Sally Anne Royle Hardy, 83, of Philadelphia, a popular and efficient longtime administrator with the city’s Office of Emergency Management and later with the Southeastern Pennsylvania Regional Task Force for emergency management, died Tuesday, Feb. 15, of pneumonia at VITAS hospice center at Nazareth Hospital.

Organized, collegial, and scrupulously honest, Ms. Hardy spent more than two decades in the 1980s and ‘90s overseeing the hazardous materials response fund for the city’s Office of Emergency Management. She was a liaison between the city administration and companies required to contribute to the fund, and the confusion that resulted when the program was first created in the 1980s led to her doing a lot more than checking off boxes.

Larger companies often had specific managers to monitor their use of hazardous chemicals and pay fees required by the city. But smaller firms sometimes struggled to keep up with the added paperwork and navigate the complex handbook of regulations.

“So they would call the office, and Sally would walk them through the process,” said Mike Nucci, Philadelphia’s former director of emergency management. “But she was so patient, so understanding, that she would end up doing all their work filling out the papers. She was so generous, so conscientious.”

Before that, Ms. Hardy spent several years as a special events coordinator in the city’s Office of the Managing Director. She helped plan and execute holiday parades, fireworks on the Fourth of July, and other big citywide events, including the yearlong celebration of the country’s bicentennial in 1976.

In the early 2000s, she worked for the Southeastern Pennsylvania Task Force for emergency management and was listed as a local contact in the Coast Guard’s Hazardous Materials Response Special Teams Capabilities and Contact Handbook.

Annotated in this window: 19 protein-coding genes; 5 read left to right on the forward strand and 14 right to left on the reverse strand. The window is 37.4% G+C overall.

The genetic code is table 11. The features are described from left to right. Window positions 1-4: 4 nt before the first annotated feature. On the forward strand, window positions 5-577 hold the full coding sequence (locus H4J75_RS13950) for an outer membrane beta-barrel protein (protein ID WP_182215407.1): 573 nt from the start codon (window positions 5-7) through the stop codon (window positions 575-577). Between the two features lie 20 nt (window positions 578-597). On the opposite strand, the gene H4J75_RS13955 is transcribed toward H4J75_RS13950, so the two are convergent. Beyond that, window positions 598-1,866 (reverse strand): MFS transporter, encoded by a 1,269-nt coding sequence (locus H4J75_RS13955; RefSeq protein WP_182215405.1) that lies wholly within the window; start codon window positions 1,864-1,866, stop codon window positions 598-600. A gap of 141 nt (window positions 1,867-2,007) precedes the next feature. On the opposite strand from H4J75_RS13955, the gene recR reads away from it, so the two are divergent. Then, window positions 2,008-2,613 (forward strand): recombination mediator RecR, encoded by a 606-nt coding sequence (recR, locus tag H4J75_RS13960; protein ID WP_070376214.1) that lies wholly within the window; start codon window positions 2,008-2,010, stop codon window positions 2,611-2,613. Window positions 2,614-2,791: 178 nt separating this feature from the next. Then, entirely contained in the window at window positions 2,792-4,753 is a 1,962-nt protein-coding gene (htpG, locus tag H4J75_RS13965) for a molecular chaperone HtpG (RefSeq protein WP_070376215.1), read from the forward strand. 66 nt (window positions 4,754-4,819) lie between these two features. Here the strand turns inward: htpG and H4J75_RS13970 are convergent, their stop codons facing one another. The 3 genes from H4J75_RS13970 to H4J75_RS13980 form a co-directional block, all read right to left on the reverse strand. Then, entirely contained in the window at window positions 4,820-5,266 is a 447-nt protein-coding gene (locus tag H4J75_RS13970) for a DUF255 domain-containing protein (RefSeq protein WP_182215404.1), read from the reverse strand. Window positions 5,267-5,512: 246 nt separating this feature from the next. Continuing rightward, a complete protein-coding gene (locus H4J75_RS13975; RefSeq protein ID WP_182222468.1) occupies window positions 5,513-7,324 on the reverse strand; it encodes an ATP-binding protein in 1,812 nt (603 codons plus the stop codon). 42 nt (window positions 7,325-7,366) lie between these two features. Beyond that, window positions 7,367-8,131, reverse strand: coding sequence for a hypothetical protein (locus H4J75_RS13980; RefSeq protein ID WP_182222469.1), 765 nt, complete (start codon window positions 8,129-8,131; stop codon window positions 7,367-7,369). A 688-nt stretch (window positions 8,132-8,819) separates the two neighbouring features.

“She could do everything,” Nucci said. “If there was a problem for someone, Sally knew what to do. One person said to me once: ‘That Sally is quite daunting.’ ”

Born Dec. 24, 1938, in Philadelphia, Ms. Hardy and her younger brother, George, grew up in Elkins Park. She graduated from Abington High School, attended St. Mary’s College, now St. Mary’s School, in Raleigh, N.C., and married Paul D. Hardy in the early 1960s. They later divorced.

Smart, funny, and opinionated, she had no problem sharing her views and often exclaimed “whaaaat?!” when she was surprised or excited. Her classmates at St. Mary’s wrote in a yearbook that she was “a devilish and vivacious Yankee once quoted as saying, ‘I’m not going to sing Dixie,’ ” during her time as a college student in North Carolina.

She was social, stylish, and sophisticated, called good things “marvelous,” and often went out of her way to make things marvelous for her family and friends. She helped pay for her nephew’s trip to London as a high school graduation gift and served as a glamorous role model for her niece, Abigail Royle, and other women.

“I found her very mysterious [as a child] because she spoke to children as though they were just short adults, which was not typical of anyone else I was around day-to-day,” said her niece.

Ms. Hardy spent many summers in Cape May as a young woman, danced on the piers, and later regaled her niece and others with memories of walks on the beach and other jaunts around town. She liked to shop and go to the theater. She made friends easily, many of whom she stayed in touch with for years.

She refused a $15 gift basket when she worked for the city to avoid a conflict of interest, and a friend wrote in an online tribute: “Sally was great. Wonderful coworker and person.”

“She was one of the best people who ever worked for me,” Nucci said. “Everybody loved her.”

In addition to her niece, Ms. Hardy is survived by other relatives. Her brother and former husband died earlier.

A private celebration of her life is to be held later.

Donations in her name may be made to the Salvation Army Greater Philadelphia, 701 North Broad St., Philadelphia, Pa. 19123.